Hyderabad: After he visited the Hyderabad suburb where 15 people were killed and 119 injured, Home Minister Sushil Kumar Shinde repeated that there had been no recent intelligence inputs that specifically warned of a terror strike in the city, but signs are emerging of a possible communication gap between different agencies.
Three days ago, intelligence officials shared an alert for a strike in a list of cities that included Hyderabad. Mr Shinde has said this warning had been shared with the listed cities, but that it was general and could not be acted upon. The alert also mentioned possible attacks in Bangalore, Hubli and Coimbatore.
The alert, sent out through the multi-alert agency, where intelligence inputs are pooled, also talked about the possible revival of the terror group Indian Mujahideen and even the possible reactivation of modules of the deadly Pakistan-based Lashkar e Taiba in India.
As far back as October, the Delhi Police arrested four men who it said were members of the Indian Mujahideen. One of them told the police that he had surveyed Dilsukhnagar, where two bombs ripped through the packed market last evening in rush hour.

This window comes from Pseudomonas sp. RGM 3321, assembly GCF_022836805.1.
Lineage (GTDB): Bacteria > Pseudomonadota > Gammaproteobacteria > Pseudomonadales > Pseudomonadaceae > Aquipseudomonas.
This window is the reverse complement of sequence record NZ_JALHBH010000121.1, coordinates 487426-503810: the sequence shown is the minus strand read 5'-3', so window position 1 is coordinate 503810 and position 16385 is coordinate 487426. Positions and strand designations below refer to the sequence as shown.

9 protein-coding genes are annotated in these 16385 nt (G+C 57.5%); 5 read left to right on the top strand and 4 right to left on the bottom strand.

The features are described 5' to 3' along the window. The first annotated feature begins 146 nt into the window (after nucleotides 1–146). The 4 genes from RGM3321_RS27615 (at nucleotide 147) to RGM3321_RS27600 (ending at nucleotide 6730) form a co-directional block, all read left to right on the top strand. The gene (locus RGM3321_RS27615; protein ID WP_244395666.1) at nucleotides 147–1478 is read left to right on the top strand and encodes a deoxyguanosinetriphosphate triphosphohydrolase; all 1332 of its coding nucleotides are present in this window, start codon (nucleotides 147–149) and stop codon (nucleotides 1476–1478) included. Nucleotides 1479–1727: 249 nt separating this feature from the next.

It's not clear how seriously intelligence officials took that disclosure, which was also part of a press release by the Delhi Police in October and re-issued last night.
In Dilsukhnagar, police officers say the wires of a security camera near the site of yesterday's blasts had been cut four days ago. Nobody tried to re-connect the camera, though traffic policemen were aware of the lapse.
Another point that investigators from Delhi and Hyderabad are focusing on is that 15 minutes before the bombs, placed on cycles, exploded with huge force, Hyderabad police commissioner Anurag Sharma drove to a temple just a few feet from where the bombs were placed.
Officials are examining whether that temple, where a bomb exploded in 2002, killing two people, may have been the target of the terrorists, who were forced to change the location of the bombs after the commissioner arrived there.